What direction is the European Union's innovation policy going in? Can legislative proposals such as the Digital Markets Act (DMA) make Europe fit for the digital age? Is the European IP framework still suitable to fulfil its fundamental functions in view of technological disruption? These were the questions addressed at this year's Alumni Conference, which was hosted on 9 July for the 17th time by the Institute in collaboration with the Alumni Association “Friends and Former Employees of the Max Planck Institute for Innovation and Competition”.
Due to the ongoing Covid-19 pandemic, for the first time the event took place online. Researchers and Alumni of the Institute as well as external guests from all over the world engaged in fruitful discussions on the current and future European law and policy framework for innovation and competition in digital markets. The conference was opened by welcome addresses of the chairwoman of the Alumni Association, Federica Togo, and the Managing Director of the Institute, Josef Drexl.
The European Union's Competition Policy
The first panel dealt with the competition policy of the European Union and was chaired by Dietmar Harhoff, Director of the Institute’s economic department. Cristina Caffarra, Senior Consultant to Charles River Associates and Visiting Professor at University College London, started by providing a critical look at the current competitive landscape and competition law enforcement within the digital world. In her keynote, she raised major concerns regarding, inter alia, structural underenforcement coupled with insufficient regulation, which also fails to properly address privacy concerns. The talk contained a critical look at the proposal for a Digital Markets Act (DMA) and further legislative action in the UK, the US, and Germany, and questioned whether the current regulatory environment helps to foster innovation.
In the second keynote of the first panel Rupprecht Podszun, Chair for Civil Law, German and European Competition Law and Director of the Institute for Competition Law at the University of Düsseldorf, spoke about “Taking Decisions on Regulating Big Tech”. He argued for a principled approach that should be followed by policymakers enforcing competition law vis-à-vis Big Tech companies. The presentation focused, inter alia, on the question where such principles come from (e.g. constitutional documents) and on the relationship between competition law and fundamental rights issues, such as personal data protection, sustainability or the protection of consumer autonomy. Within his keynote he discussed different ways of intervention against the backdrop of different market models.
The discussion after the first panel focused, for example, on the question which goals the proposed DMA pursues (if any). It was also discussed how a competition policy can be justified that aims at providing consumers with more sovereignty and choice in order to protect competition, but at the same time cuts down the users’ convenience by regulating the conduct of Big Tech companies.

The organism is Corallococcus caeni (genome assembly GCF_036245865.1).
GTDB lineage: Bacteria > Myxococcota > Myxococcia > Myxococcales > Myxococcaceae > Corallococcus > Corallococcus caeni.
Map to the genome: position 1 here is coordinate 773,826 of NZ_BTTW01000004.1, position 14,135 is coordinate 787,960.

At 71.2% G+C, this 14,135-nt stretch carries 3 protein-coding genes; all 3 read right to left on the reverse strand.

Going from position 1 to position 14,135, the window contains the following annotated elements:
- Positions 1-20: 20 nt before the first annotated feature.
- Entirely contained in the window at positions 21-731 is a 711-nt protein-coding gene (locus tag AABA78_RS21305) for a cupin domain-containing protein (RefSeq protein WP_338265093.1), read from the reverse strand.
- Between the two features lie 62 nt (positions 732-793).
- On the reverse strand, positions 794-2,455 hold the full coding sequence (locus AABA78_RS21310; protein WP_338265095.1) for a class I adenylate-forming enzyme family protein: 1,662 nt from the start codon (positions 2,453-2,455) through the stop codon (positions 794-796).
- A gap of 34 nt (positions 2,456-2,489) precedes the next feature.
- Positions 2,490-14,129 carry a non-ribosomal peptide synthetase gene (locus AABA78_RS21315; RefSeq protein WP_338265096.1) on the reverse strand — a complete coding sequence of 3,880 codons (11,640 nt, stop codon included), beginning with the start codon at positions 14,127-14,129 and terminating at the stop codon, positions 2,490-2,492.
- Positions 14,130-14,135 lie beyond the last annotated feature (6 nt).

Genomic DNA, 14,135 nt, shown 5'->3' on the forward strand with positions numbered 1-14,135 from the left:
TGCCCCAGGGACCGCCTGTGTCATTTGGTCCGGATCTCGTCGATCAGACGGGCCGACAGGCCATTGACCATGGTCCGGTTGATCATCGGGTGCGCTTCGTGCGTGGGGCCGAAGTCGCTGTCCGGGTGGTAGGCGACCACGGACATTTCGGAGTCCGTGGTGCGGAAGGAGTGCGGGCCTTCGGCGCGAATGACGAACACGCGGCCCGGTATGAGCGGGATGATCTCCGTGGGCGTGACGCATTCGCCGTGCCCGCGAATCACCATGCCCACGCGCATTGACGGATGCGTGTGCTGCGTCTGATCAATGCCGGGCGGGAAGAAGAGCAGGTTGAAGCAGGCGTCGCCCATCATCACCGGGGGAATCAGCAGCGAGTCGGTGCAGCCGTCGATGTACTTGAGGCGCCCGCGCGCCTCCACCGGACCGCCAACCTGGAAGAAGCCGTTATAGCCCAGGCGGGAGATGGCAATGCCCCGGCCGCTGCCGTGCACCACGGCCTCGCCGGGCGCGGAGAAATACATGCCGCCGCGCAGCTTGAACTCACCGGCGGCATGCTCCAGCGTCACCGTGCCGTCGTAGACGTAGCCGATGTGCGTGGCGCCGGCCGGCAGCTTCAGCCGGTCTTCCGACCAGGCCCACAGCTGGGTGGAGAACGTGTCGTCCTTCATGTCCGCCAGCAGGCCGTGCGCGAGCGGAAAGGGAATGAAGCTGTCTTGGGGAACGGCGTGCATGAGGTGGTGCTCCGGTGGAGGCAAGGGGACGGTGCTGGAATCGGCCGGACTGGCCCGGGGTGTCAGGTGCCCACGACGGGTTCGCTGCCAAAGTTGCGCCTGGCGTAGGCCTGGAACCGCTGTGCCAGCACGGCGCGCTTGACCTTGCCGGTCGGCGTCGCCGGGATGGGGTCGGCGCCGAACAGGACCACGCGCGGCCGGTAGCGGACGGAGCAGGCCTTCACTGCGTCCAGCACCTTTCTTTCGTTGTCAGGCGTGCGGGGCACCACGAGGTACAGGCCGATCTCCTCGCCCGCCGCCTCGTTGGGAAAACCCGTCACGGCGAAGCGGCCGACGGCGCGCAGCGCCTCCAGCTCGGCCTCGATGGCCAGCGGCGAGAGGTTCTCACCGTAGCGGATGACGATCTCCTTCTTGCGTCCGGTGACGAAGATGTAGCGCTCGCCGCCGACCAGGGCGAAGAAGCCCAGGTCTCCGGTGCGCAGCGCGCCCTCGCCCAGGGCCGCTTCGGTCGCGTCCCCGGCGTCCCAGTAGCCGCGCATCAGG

The IP Policy of the EU
The second panel, chaired by Reto M. Hilty, Director at the legal department of the Institute, was devoted to the EU’s IP policy. Katharine Rockett, Professor at the University of Essex, started by laying the economic groundwork on intellectual property protection for data and Artificial Intelligence. She first elaborated on the general preconditions under which IP rights for data may be justified and put a special emphasis on issues of licensing and diffusion. After having illustrated the distinguishing features of data compared to more traditional subject matter for intellectual property protection and the implications of these features for intellectual property design, she made some final remarks on how Artificial Intelligence might alter traditional IP paradigms.
Building on this economic foundation, Matthias Leistner, Chair of Private Law and Intellectual Property Law with Information and IT-Law at the University of Munich, gave an overview on both the current IP landscape of the EU and upcoming IP policy reforms from a legal point of view. Against the backdrop of a newly-evolving overall access and portability paradigm in EU law making, he critically examined the protection of database works de lege lata under copyright law, the sui generis right for databases, and trade secrecy rules. He particularly pointed out the need for abolishment or at least substantial reform of the database sui generis right. Leistner then gave an outlook on how the European Commission plans to address this and other existing problems in the course of its upcoming Data Act.
The following lively discussion revolved around, inter alia, the problem of over-complex and overlapping regulatory levels to the detriment of small market players, the possibility of introducing new registration systems for as of yet unregistered IP rights, and the advantages of a more unfair competition law oriented approach towards the protection of databases.